16 April 1728: The birth in Bordeaux in France of Joseph Black, the eminent Scottish physicist and chemist, renowned teacher, and practicing medical doctor.
16 April 1953: The Royal Yacht Britannia is launched at John Brown's Clydebank shipyard.
17 April 1882: The "Battle of the Braes" takes place on the Isle of Skye over the crofters' refusal to pay their rents until the landowner returns traditional grazing rights. Attempts to serve eviction notices by 50 police are met with violent resistance.
17 April 1892: The death in Toronto of Scottish-born Alexander Mackenzie, the second Prime minister of Canada.
17 April 1895: The first cremation in Scotland takes place, at the Western Necropolis in Glasgow.
17 April 1932: The death in France of Sir Patrick Geddes, the noted biologist and botanist, and pioneer in the field of town planning.
17 April 1937: 149,415 fans attend the Scotland vs England football match at Hampden Park, Glasgow: a world record football crowd at the time and an enduring European record for an international match.
18 April 1939: The death of Ishbel Maria Hamilton-Gordon, Marchioness of Aberdeen and Temair and a strong supporter of women's rights.
19 April 1567: James Hepburn, 4th Earl of Bothwell, although already married, proposes marriage to Mary Queen of Scots with the support of many influential nobles across Scotland. Mary turns him down.
19 April 1824: The death in Greece of the leading poet of the Romantic movement and Greek liberation fighter George Byron, 6th Baron Byron.
20 April 1934: The first public meeting of the Scottish National Party is held at the Central Hall in Tollcross in Edinburgh.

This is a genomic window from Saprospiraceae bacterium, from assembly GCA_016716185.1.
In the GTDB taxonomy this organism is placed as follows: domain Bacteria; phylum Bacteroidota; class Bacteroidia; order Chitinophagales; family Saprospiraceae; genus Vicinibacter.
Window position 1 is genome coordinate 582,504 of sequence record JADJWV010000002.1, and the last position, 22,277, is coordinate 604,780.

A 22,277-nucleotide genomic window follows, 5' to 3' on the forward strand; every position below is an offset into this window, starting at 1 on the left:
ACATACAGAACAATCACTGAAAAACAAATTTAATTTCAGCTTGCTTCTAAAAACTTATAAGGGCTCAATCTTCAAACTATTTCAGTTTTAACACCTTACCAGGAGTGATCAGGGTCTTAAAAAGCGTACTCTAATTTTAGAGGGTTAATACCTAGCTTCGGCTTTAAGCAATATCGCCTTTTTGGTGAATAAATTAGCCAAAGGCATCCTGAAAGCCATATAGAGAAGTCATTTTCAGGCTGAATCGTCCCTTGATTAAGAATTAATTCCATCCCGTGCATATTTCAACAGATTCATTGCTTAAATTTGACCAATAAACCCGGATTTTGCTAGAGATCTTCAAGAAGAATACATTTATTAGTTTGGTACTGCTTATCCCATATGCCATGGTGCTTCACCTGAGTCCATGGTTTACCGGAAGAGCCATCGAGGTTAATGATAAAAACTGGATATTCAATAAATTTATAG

21 April 1703: A "Company for the Quenching of Fire" is formed in Edinburgh, the ancestor of the modern fire service.
22 April 1838: The 703 ton paddle steamer SS Sirius, built in Leith, becomes the first ship to cross the Atlantic entirely powered by steam.
22 April 1869: The death of Patrick Bell, the Church of Scotland minister best remembered as the inventor of the reaping machine, the partial forerunner to today's combine harvester.
22 April 2005: The death in London of renowned artist and sculptor Sir Eduardo Paolozzi.
23 April 1661: Charles II is crowned King of England at Westminster Abbey: he had been crowned King of Scotland ten years earlier.
24 April 1558: Fifteen year old Mary Queen of Scots marries fourteen year old Francoise, Dauphin of France in Paris. The wedding is accompanied by an agreement that will unify the crowns of Scotland and France if there are children of the marriage, and hand over the crown of Scotland to France if there are not.
24 April 1633: A royal warrant is issued to Sir John Hepburn to raised a body of men in Scotland for service in France. This regiment becomes known as the Royal Scots.
27 April 1650: At the Battle of Carbisdale, near Bonar Bridge, James Graham, 1st Marquess of Montrose is defeated with heavy losses by a much smaller Covenanter force under Colonel Strachan. Montrose escapes north-west until he is tricked into captivity at Ardveck Castle, on the shore of Loch Assynt.
27 April 1794: The death of James Bruce, who explored large parts of North Africa and Ethiopia and reached the source of the Blue Nile.
28 April 1928: The probably death in New York of Madeleine Smith, the daughter of a prosperous Glasgow family who in 1857 became the defendant in a notorious murder trial.
28 April 1988: The Prince and Princess of Wales open the Glasgow Garden Festival.
29 April 1863: Mary Livingstone, wife of explorer David Livingstone, dies in Africa of dysentery while accompanying her husband's Zambezi Expedition.
29 April 1977: British Aerospace takes over Scottish Aviation.
30 April 1728: The Royal Bank of Scotland agrees to the world's first overdraft when it allows the merchant William Hog to take £1,000 more from his account than he has in it (well over £60,000 in today's money).
30 April 1940: The French destroyer Maillé Brézé suffers an accidental explosion and sinks in the River Clyde off Greenock with the loss of 25 of her crew.